Trainee teachers will be able to qualify by the end of the academic year, based on their “current trajectory of progress”, the government has confirmed.
Trainees on track to meet the teachers’ standards by the end of their course should be recommended for qualified teacher status (QTS), even if they are unable to finish their placements, the Department for Education (DfE) has said.
The announcement follows prolonged pressure on the government from initial teacher training (ITT) leaders, who have been seeking official guidance since education secretary Gavin Williamson spoke about the DfE’s position a week ago.
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Emma Hollis, executive director of the National Association of School-Based Teacher Trainers (NASBTT), said the organisation was “relieved” to “finally” receive confirmation from the DfE, “for the sake of future teacher recruitment”.
In a policy statement for all ITT partnerships, the DfE said: "As we ask people to stay at home to reduce the burden on the NHS and help it save lives, we would advise providers to, where possible, continue to deliver their ITT courses online by distributing resources.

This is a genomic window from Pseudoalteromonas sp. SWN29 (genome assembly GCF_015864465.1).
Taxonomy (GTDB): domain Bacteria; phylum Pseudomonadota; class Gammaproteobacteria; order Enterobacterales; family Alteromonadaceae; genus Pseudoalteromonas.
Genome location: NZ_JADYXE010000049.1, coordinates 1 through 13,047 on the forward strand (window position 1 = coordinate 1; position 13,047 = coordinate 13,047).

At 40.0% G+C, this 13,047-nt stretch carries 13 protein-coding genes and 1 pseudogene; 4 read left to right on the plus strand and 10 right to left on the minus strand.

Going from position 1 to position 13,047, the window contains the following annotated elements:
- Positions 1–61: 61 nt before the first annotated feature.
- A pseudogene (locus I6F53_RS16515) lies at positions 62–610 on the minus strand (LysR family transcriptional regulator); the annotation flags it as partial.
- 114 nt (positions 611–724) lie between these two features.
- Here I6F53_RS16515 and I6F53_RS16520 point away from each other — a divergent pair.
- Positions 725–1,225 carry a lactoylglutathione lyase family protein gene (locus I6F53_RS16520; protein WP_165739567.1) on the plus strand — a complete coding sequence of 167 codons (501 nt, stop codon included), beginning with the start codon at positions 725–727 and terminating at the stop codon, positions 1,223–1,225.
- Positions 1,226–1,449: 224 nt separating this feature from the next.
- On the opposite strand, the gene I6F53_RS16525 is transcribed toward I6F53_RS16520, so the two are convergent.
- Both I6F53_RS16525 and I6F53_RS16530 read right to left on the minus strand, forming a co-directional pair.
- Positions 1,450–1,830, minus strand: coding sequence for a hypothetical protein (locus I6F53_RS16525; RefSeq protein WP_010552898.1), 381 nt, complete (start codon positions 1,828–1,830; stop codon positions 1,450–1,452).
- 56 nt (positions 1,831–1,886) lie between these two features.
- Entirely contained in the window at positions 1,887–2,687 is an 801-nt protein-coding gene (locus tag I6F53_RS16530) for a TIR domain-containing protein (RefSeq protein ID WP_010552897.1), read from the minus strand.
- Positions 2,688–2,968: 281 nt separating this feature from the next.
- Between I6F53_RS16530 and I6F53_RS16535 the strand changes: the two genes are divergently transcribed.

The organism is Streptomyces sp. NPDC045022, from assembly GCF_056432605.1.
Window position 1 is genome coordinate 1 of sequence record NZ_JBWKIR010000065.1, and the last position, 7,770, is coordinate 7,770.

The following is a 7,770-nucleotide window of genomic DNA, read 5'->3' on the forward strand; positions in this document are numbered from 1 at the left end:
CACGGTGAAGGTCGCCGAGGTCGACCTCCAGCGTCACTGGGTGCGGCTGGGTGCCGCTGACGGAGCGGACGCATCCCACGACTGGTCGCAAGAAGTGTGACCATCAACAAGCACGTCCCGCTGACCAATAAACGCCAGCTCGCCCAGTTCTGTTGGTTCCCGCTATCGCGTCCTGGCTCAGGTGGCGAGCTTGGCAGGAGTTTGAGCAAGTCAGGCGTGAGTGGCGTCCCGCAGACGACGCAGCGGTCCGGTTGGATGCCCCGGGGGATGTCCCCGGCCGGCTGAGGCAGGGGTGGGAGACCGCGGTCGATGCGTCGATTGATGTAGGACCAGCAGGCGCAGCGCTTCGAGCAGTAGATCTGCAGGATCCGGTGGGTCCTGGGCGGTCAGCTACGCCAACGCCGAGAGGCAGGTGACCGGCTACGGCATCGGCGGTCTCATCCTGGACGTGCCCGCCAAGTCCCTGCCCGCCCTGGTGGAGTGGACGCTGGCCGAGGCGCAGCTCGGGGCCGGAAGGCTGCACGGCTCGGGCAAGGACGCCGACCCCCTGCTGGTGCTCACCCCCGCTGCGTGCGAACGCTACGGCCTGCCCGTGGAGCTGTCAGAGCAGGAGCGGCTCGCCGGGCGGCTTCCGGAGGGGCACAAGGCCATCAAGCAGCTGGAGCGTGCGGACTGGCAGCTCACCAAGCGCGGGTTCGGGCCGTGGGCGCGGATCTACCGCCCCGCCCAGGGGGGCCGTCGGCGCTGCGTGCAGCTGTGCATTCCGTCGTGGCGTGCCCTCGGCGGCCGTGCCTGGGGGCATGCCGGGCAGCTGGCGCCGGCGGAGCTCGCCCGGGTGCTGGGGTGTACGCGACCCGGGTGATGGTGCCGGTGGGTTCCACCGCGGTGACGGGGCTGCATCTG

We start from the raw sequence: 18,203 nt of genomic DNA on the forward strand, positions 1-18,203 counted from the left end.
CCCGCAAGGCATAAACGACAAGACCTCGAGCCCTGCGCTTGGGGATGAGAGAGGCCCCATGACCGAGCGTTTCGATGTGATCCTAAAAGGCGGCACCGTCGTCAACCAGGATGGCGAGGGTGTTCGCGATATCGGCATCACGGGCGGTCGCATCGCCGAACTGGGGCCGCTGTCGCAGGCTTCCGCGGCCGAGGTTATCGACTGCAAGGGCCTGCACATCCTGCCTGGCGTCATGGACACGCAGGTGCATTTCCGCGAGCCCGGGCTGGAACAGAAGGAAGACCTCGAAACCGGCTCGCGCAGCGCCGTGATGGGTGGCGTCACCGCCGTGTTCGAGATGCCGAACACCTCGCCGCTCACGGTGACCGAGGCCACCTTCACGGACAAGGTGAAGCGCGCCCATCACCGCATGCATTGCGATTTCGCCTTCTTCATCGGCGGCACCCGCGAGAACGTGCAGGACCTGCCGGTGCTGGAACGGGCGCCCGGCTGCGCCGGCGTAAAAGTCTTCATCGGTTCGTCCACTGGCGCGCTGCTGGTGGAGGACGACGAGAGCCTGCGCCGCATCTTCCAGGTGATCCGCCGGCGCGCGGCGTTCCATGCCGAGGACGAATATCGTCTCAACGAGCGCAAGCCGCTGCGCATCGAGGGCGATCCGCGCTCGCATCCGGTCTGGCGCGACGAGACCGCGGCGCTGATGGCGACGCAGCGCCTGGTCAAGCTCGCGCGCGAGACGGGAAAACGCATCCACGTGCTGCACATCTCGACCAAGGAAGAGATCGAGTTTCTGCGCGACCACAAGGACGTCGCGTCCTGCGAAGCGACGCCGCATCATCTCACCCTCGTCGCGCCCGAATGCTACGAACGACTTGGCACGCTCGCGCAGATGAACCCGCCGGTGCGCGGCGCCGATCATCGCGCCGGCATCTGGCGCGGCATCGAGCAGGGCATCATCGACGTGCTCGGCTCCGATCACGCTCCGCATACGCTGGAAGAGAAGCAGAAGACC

“However, we recognise that there will be disruption to ITT courses due to the closure of schools and other institutions.
“Therefore, DfE will enable ITT providers to make judgements on trainees based on assessments already completed and each trainee’s current trajectory of progress towards meeting the teachers’ standards.
“Trainees making progress towards the teachers’ standards should be recommended for QTS, where the ITT provider judges that the trainee would have completed their ITT course successfully.”
The DfE said further guidance will be provided “as soon as possible” for those trainees who were not on track to meet the teachers’ standards by the end of their course.
It also advised ITT providers to continue with their recruitment drive for next year.
“Providers should consider how they can adapt their normal recruitment practices to abide by social distancing guidance,” the DfE said.
“For example, providers should consider remote interviews and the removal of any classroom exercises.”
It added that further advice and support would be issued “in due course”.
Ms Hollis said: “This is the most pragmatic and sensible way forward, recognising the hard work and progress already made by the trainees, while simultaneously protecting the flow of new entrants into the profession for September.
“Additionally, we must recognise the knock-on financial impact on ITT. Some providers are concerned about being able to recruit sufficient numbers for the new academic year.
“We have seen how grants and loans have been made available to businesses, and we now call for similar financial support to be given to ITT providers to help them survive, should this become necessary.”